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UCLan architecture student wins international competition

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Maryam Al-irhayim's winning design

Success at the Prix Versailles 2018 Student Competition Awards

A University of Central Lancashire (UCLan) student has won an international architecture competition for her Liverpool World Heritage Docks designs.

Maryam Al-irhayim, a 21-year-old third year architecture student, was selected ahead of hundreds of other participants from around the world to win the Prix Versailles 2018 Student Competition Awards with UCLan being the only UK University to make it through to the final.

The international competition invited entrants to consider the UNESCO World Heritage status of Liverpool Maritime Mercantile City and suggest how to redevelop areas of the unused port to meet the needs of the city and optimise the potential of Liverpool, without undermining the outstanding universal value of this World Heritage Site. Recognising the importance of football to Liverpool’s identity, entrants were also asked to include ideas for a new stadium in the context of a sensitive urban design.

The Liverpool Maritime Mercantile City makes up six separate locations in the city centre, each relating to a different area and time in Liverpool's maritime history. Maryam, who was born in Malaysia and has lived in Liverpool for quite some time, came up with a design entitled ‘A Gateway to the Mersey’.

She said: “It was a surprise to win first prize and this reward gives me more confidence to stand by my work."

The context is very important in architecture. I studied the history of the site and the idea developed from a forgotten memory of the port.

A time when merchants coming from around the world would enter the docks transporting their goods to the storage building, which is also the largest brick building in Europe, smelling the tabacco from the warehouse that is now the Titanic Hotel. People would witness this event, of traders along the castle like wall that surrounds the street in between the dock.

“This acts as an entrance to Liverpool and led to my creation of ‘A Gateway into the Mersey’, containing a new football stadium surrounded by commercial and residential spaces encapsulated by designed public space.”

Highlights of Maryam’s design include a new green stadium that follows FIFA’s standards with a capacity of up to 63,000 fans, new methods to generate energy and an integrated public space within high-rise all designed in harmony within the context using new materials.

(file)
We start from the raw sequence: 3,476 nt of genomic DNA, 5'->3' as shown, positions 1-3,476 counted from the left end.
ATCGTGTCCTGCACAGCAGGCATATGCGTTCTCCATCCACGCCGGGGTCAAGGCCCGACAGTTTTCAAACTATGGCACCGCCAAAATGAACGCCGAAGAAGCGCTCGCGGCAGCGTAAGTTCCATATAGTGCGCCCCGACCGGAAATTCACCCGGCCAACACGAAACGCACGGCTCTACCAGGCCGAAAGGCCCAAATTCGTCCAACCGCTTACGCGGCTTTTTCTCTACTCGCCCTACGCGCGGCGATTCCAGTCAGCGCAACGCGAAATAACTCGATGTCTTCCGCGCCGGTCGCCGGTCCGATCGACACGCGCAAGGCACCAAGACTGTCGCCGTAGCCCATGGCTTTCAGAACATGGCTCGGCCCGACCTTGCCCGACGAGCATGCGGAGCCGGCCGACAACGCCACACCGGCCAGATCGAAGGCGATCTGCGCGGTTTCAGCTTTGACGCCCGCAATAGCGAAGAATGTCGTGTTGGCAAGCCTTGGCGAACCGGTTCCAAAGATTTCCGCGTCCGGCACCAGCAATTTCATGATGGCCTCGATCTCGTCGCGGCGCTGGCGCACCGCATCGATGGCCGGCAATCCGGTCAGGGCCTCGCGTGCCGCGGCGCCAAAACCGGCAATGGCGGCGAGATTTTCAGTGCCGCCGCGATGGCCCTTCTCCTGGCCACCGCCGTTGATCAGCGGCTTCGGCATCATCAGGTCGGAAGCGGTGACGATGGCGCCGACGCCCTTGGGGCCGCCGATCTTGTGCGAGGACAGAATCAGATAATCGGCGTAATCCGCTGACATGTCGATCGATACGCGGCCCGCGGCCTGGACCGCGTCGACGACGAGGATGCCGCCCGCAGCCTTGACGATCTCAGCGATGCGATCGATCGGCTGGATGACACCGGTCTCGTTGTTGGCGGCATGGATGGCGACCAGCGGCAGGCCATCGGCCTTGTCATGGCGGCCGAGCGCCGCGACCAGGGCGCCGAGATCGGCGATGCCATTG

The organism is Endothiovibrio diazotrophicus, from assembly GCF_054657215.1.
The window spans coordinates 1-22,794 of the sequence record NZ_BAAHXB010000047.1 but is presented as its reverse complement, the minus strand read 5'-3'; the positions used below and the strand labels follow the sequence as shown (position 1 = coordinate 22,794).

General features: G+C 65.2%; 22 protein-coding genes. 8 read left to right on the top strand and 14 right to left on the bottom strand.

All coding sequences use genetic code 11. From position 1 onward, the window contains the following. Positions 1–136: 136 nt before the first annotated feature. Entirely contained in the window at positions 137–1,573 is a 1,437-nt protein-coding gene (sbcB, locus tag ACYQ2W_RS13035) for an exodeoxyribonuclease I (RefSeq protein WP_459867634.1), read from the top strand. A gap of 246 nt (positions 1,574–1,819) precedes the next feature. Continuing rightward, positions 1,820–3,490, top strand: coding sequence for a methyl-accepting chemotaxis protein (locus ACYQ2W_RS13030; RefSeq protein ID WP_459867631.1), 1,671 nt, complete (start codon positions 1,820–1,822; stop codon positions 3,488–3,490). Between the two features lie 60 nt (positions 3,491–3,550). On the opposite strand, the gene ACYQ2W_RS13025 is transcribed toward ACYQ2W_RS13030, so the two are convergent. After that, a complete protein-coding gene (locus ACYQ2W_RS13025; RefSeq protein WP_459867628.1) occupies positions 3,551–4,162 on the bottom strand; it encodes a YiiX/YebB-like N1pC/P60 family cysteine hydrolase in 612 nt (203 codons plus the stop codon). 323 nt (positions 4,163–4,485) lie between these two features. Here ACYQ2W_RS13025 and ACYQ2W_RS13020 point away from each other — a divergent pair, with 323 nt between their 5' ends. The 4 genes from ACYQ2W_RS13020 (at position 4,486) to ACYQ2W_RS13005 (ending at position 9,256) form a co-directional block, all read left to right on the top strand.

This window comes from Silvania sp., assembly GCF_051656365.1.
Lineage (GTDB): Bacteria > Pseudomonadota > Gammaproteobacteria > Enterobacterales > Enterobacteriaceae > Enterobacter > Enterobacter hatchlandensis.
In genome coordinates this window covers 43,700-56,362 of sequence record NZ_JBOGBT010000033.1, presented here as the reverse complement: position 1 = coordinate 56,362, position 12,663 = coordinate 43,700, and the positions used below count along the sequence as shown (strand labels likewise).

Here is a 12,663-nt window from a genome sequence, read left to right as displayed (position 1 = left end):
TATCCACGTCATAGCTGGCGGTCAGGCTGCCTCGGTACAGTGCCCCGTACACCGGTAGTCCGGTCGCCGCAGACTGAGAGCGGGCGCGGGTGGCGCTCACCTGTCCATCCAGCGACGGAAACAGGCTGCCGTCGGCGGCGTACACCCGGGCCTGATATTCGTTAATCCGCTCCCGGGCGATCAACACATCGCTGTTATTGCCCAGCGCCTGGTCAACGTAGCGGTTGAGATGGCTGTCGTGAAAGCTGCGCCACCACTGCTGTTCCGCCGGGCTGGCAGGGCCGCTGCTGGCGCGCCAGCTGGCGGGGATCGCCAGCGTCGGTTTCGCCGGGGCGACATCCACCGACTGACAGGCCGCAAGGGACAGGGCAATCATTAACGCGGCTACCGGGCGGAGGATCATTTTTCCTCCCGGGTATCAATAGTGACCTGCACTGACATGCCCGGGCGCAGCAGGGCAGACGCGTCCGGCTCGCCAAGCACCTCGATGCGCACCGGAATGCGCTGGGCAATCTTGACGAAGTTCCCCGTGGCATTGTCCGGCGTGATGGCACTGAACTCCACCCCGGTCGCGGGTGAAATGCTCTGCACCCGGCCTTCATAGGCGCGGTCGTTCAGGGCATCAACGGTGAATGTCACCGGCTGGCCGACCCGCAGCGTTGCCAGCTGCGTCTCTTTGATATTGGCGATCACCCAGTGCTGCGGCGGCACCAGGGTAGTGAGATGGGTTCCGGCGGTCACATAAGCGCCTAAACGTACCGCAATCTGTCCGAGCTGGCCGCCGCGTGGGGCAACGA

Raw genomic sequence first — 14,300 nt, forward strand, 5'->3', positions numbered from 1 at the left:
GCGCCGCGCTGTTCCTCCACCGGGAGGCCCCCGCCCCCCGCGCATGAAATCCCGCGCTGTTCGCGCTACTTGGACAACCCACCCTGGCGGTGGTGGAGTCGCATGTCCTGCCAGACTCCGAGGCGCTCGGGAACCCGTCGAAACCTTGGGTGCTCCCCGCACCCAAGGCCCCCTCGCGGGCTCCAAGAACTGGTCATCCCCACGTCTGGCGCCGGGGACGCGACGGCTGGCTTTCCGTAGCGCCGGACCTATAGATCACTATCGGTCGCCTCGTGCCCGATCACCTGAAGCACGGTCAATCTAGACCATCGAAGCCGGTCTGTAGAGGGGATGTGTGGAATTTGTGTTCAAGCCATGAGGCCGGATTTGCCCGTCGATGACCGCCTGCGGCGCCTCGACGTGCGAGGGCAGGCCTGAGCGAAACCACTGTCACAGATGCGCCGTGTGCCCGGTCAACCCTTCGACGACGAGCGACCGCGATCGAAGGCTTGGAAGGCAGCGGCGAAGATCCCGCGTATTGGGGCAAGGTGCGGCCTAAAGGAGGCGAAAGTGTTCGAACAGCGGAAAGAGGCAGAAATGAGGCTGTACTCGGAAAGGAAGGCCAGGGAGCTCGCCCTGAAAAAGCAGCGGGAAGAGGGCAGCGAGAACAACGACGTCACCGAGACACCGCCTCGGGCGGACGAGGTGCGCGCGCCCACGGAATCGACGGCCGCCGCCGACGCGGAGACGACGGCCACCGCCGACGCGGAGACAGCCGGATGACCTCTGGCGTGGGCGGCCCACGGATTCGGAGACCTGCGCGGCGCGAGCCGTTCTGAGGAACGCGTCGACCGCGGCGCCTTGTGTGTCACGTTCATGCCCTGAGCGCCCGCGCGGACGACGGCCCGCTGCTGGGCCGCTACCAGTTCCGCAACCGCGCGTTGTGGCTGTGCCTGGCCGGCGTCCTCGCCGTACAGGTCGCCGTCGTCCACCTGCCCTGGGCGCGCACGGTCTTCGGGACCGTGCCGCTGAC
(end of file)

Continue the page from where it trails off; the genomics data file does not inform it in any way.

The 21-year-old British Iraqi, who went to school in Dubai before moving to the UK, believes heritage and architecture go together and relished the challenge of the project.

She said: “Most cities develop over time and I was quite fortunate to see some new cities develop like Dubai and Kula Lumpur. The quote by Sir Norman Foster was right in saying, ‘as an architect you design for the present, with an awareness of the past for a future that is essentially unknown.’ Therefore, I think if we study and understand the past well, we can design a better future."


Maryam Al-irhayim

Liverpool, in particular, has a strong heritage background as designated by UNESCO so it was challenging to try and integrate a new programme to an existing historic urban fabric. That required a lot of research and site analysis.

The Prix Versailles, which hosts the World Architecture Awards for stores, hotels and restaurants, isn’t the first competition Maryam has entered. The ambitious student has also took part in competitions in furniture design, sustainable housing and the rebuilding of Iraq’s liberated areas.

Des Fagan, Academic Leader at the Institute of Architecture at UCLan, commented: “Maryam’s work looked at the master planning of the World Heritage site at Liverpool and asks key questions about its UNESCO listing as the Maritime Mercantile City. We encourage all of our students to work on live projects that question the way cities are put together - her UNESCO award is rightful recognition of all her hard work at an international level.”

Maryam added: “The city has its own character. It embraces life, especially in the form of music and art and there is always something happening in Liverpool. This history is captured within the city and it unravels in the form of architecture. The location is really what sets itself apart; the Mersey rivers waves change but it’s still the same waters. That’s Liverpool to me.”

Lyndsey Boardman | 29 May 2018